Nutritional labels are based on raw food, but a recent study has determined that cooking meat and potatoes increases their calorie count.
The calorie count found on the Nutrition Facts tables on food packaging may be incorrect.
Why? Because nutritional labels, even those for meat and potatoes, are based on raw, not cooked food, and a recent study has determined that cooking meat and potatoes increases the amount of energy they can provide (in other words—their calorie count).
Researchers speculate the increased energy may be because cooked food is easier for the body to digest. The study also suggests that because the same amount of food provided more energy when cooked, cooking food played a key role in the evolutionary success of humans.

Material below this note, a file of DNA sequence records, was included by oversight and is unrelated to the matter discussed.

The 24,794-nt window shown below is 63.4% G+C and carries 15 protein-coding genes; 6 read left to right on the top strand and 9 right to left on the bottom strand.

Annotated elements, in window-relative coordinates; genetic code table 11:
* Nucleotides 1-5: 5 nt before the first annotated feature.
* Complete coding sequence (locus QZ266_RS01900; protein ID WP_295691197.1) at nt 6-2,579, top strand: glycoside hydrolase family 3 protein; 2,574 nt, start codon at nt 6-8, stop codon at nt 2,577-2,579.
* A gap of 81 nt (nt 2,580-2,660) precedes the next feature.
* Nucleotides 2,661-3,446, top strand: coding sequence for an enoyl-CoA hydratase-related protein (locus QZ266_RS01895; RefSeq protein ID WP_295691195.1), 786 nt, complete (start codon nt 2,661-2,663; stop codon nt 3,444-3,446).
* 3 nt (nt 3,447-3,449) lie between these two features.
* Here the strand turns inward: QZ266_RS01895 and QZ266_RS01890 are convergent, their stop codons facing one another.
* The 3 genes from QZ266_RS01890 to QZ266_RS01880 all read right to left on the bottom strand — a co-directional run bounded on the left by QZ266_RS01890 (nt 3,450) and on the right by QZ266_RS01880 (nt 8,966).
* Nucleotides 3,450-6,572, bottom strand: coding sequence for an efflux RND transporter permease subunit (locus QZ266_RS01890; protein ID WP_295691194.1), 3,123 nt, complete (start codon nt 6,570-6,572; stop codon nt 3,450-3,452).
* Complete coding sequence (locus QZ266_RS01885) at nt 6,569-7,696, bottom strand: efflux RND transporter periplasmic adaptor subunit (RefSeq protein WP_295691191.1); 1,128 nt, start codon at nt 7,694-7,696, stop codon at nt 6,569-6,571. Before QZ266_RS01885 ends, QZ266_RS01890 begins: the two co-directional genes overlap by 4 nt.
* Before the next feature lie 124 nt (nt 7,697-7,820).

What does this mean for a raw food diet?
The jury may still be out when it comes to raw food advocates who claim that uncooked food provides more nutrients and is a healthier choice. A raw food diet does not include meat (cooked or uncooked) and the recent study only examined the energy gain of meat and sweet potatoes.
What is known is that cooking food also kills many potentially harmful bacteria and pathogens, meaning a lesser burden on our immune systems.
What does this mean for a weight loss diet?
If you choose your food by counting calories based on food labels, you may be consuming more calories during the day than you think. It’s too early to say whether food labels will be changed, but in the meantime, strict calorie-counters may want to keep this finding in mind.